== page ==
The ISO perspective also relies on a distinction between ‘manual’ and ‘white collar’ workers which has become increasingly obsolete. Higgins makes merry with the proposal for workplace branches for teachers (114), citing as a knock-down argument that teachers’ wages are fixed by national agreement. Perhaps he hasn’t noticed that in the last twenty years wages have not been the only issue confronting teachers.

    Higgins is no more helpful on another major issue of the period, the impact of the emerging women’s movement. He himself says only a few words on the question (87), though the main ISO document devotes three full pages to the question (168-70), culminating in the claim that abortion was not an important issue to campaign on (it was to become a key issue for the  women’s movement in the later seventies).

    There is a good reason for this discrepancy. The ISO attracted a number of people who were dissatisfied with the IS leadership for a variety of reasons, including several who thought it had  given too little attention to women’s oppression. Now it is fair to say that all of us were somewhat disoriented by the questions raised by the women’s movement and took some time to clarify our position. But it is also true that Higgins personally  was one of the least sympathetic to the politics emanating from the women’s movement.

    Finally, Higgins fails to tell the end of the story. At the beginning of 1976 the ISO comrades were liberated from the constraints of IS membership, free from Cliff’s manipulations, able to pursue their own perspective with a number of ‘experienced militants’ at their disposal. Yet their new organisation, the Workers’ League, disappeared without trace within three years. Of this Higgins says not a word, though the most elementary requirements of honest accounting would seem to demand it.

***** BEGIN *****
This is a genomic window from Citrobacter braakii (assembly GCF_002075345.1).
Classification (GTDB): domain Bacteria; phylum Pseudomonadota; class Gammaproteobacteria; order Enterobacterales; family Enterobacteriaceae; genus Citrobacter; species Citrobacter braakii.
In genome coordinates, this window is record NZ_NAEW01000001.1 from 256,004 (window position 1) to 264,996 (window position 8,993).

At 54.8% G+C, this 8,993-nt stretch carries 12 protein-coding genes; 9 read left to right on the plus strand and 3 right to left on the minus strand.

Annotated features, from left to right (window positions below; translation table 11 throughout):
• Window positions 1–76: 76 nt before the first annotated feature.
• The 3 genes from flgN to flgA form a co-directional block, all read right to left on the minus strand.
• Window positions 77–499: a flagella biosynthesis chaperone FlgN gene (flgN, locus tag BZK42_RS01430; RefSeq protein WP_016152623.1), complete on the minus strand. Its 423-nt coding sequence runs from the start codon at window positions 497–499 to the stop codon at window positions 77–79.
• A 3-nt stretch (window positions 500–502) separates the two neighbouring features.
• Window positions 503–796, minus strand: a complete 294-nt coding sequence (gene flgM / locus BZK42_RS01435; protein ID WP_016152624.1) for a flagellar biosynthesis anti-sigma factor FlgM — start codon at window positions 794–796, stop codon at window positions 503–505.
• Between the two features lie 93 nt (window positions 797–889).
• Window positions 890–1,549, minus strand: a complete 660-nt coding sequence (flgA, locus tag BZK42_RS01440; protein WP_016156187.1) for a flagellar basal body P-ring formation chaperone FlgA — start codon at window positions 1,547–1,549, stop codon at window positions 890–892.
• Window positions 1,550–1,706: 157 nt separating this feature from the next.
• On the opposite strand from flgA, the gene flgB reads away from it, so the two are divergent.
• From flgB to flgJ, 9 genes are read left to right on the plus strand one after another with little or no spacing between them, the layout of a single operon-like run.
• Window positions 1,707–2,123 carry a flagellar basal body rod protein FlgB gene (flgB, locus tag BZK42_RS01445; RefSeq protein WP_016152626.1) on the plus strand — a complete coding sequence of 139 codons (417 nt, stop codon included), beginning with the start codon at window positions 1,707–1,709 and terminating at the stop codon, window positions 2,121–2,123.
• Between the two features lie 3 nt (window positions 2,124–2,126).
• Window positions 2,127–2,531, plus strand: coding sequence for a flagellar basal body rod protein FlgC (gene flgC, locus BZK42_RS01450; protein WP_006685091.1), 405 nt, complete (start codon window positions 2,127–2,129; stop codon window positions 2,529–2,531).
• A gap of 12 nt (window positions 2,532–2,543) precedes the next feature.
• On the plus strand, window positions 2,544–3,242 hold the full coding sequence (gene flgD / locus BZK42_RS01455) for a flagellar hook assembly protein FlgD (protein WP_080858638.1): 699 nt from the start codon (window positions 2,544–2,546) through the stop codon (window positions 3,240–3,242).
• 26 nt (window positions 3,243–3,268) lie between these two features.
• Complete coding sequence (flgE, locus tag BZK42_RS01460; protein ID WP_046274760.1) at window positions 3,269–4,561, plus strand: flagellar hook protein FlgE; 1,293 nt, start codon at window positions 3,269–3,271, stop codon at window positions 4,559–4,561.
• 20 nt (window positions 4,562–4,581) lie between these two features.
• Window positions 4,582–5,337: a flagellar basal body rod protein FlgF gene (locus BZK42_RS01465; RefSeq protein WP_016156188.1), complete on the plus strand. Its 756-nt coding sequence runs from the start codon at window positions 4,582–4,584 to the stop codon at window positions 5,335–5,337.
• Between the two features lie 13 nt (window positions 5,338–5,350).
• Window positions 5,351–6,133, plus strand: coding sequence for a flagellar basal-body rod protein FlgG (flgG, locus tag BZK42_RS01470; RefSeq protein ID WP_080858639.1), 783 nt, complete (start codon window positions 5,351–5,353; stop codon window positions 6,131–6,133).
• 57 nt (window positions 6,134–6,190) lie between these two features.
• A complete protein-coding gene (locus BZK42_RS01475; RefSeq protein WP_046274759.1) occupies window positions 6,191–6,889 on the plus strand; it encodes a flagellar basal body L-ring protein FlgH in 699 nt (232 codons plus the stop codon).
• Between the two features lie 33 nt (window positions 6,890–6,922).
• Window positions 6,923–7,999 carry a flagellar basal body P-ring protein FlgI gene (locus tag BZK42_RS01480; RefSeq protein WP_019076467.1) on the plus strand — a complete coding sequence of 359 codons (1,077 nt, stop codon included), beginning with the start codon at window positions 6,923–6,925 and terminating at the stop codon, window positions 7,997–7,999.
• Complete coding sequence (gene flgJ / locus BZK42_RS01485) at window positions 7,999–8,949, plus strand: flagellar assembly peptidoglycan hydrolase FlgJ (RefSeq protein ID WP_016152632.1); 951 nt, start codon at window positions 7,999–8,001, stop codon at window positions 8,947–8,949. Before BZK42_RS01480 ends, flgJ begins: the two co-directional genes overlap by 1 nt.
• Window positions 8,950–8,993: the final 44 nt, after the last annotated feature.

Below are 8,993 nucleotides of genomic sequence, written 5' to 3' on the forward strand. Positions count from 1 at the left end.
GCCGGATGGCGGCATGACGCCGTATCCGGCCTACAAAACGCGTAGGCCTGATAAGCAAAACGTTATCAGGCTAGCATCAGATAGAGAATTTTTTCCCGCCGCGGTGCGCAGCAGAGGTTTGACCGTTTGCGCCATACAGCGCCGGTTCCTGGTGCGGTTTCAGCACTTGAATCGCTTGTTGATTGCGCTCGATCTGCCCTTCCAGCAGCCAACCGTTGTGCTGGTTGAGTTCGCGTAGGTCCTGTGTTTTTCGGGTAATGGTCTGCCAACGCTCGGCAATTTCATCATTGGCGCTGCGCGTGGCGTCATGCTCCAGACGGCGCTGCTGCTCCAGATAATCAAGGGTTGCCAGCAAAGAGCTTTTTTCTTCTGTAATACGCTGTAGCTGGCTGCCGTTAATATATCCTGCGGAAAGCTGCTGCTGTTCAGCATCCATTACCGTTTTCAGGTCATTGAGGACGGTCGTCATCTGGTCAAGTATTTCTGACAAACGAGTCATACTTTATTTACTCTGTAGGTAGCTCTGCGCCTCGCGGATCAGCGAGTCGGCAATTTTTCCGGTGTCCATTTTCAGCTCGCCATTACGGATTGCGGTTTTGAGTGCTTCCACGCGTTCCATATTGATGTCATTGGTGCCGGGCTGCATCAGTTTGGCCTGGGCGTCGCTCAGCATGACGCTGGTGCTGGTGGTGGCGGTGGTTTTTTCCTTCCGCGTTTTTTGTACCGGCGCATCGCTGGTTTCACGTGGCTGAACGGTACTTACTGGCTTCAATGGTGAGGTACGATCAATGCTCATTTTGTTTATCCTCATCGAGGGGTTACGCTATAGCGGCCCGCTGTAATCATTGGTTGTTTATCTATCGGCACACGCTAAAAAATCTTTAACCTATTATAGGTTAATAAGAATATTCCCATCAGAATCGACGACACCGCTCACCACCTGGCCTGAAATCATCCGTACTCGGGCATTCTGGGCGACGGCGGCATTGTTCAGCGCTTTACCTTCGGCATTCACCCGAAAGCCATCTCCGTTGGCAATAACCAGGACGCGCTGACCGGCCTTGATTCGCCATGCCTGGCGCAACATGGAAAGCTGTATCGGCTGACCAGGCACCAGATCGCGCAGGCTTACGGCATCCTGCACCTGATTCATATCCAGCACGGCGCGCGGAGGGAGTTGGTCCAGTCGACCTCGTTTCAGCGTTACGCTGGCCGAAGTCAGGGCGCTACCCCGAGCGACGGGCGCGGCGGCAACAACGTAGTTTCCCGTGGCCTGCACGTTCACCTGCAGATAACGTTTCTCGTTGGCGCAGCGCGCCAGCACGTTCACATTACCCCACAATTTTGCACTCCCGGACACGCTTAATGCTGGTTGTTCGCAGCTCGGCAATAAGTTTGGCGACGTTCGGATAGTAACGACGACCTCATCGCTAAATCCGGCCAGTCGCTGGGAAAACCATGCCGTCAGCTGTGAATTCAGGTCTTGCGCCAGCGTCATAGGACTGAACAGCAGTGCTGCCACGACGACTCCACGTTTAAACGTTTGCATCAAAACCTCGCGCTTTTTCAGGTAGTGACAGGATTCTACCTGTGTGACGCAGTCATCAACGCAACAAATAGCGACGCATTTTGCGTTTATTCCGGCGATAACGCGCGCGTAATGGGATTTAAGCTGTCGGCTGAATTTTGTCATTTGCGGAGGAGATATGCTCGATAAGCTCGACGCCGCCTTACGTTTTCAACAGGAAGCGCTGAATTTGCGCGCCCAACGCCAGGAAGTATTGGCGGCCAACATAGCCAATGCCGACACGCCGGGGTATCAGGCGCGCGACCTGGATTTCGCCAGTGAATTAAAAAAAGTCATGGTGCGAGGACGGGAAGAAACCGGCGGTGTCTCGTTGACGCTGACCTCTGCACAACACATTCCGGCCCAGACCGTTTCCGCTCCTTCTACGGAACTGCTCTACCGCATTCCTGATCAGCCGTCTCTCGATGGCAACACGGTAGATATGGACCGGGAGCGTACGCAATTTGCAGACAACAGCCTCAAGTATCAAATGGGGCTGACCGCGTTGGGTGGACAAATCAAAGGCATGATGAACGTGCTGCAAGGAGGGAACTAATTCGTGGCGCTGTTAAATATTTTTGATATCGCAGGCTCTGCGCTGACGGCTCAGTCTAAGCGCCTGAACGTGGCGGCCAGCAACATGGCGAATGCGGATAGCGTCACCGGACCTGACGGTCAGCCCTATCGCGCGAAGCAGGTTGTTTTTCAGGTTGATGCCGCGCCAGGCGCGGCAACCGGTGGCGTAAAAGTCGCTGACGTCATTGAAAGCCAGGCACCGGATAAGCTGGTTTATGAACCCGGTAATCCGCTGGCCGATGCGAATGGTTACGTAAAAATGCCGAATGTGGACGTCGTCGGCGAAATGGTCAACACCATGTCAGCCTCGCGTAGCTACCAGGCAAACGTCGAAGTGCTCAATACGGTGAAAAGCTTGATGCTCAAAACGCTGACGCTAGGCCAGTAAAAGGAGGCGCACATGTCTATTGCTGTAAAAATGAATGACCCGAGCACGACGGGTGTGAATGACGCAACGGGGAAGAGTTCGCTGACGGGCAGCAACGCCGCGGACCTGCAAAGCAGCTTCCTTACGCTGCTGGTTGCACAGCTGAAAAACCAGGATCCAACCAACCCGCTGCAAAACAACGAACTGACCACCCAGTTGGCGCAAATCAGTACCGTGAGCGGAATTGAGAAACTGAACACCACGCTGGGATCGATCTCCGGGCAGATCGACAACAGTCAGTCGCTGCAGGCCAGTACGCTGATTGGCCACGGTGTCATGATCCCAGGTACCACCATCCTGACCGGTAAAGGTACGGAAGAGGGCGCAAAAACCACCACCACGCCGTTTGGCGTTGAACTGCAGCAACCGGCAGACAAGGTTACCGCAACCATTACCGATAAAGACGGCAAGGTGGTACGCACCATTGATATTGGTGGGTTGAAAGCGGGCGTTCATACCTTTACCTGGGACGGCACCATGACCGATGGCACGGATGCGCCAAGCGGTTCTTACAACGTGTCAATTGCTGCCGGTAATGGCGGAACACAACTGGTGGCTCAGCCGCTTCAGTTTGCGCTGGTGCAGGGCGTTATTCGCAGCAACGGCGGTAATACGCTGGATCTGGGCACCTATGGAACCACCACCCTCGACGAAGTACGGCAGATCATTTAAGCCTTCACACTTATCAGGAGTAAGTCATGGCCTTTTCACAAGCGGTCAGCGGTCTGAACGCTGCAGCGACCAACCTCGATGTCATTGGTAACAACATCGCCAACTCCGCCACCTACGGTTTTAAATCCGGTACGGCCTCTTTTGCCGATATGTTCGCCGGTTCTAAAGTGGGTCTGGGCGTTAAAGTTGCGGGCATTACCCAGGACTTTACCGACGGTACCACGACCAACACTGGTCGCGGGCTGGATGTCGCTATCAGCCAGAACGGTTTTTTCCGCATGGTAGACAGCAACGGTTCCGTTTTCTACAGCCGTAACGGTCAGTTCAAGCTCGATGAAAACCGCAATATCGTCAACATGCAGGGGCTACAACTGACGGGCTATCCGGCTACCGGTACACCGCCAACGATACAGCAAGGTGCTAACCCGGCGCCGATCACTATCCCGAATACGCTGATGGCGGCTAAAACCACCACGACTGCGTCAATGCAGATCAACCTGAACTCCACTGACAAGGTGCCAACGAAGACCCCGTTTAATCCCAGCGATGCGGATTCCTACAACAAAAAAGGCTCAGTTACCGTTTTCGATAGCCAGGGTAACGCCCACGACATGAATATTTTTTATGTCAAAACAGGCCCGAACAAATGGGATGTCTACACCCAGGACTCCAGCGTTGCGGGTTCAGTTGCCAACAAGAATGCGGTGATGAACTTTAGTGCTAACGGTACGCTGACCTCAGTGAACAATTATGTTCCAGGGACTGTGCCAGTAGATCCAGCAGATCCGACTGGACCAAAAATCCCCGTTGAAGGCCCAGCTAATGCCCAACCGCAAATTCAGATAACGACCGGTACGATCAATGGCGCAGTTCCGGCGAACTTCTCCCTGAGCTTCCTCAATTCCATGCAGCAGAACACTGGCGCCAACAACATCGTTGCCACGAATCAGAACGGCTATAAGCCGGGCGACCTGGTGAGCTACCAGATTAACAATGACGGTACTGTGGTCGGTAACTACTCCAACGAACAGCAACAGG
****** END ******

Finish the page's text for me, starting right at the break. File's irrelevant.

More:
Nor has Higgins much to say about the development of the IS/SWP since his departure. There are a couple of pages of generalised vituperation, but no evidence that he has taken any real interest in the evolution of the organisation. He suggests insultingly at several points that anyone who remained in the organisation must have been motivated by cowardice or self-interest; he is apparently unwilling to admit that anyone might have taken a different stance from his own out of genuine political conviction.

    Thus he refers to some ‘noisy campaigns’ (including ‘some anti-fascist work’) which ‘were not worthwhile in their own right’. (129) This, apparently, is Higgins’ considered judgement on the Anti-Nazi League, though he cannot bring himself to name it. To admit that the extreme right posed a serious threat (to working-class unity and to the physical safety of black workers) in the late seventies and that the ANL played a significant role in countering that threat would, of course, undermine the whole of Higgins’ thesis. Yet he seems unwilling, or unable, to argue the point. Likewise there is no attempt to analyse the SWP’s many other interventions, on a local or national level, in trade-union disputes, against racism, against the Gulf War etc. Any serious evaluation of the SWP’s role since 1975 must begin with an assessment of those interventions.

    Higgins’ account will doubtless be seized on by those who wish to damage the SWP. At least they are able to counterpose their own organisations as a political alternative. Higgins has no alternative to offer, which is why his story, frequently entertaining and from time to time illuminating, is ultimately of little value.


    [1]                       I was also a participant in the events described. My account can be found in ‘The Premature Burial: A Reply to Martin Shaw’, Socialist Register 1979, (Merlin, London , 1979), pp 26-50.

    [2]                       Workers’ Liberty, September 1995, p 35

    [3]                       IS Internal Bulletin, May 1976, p 16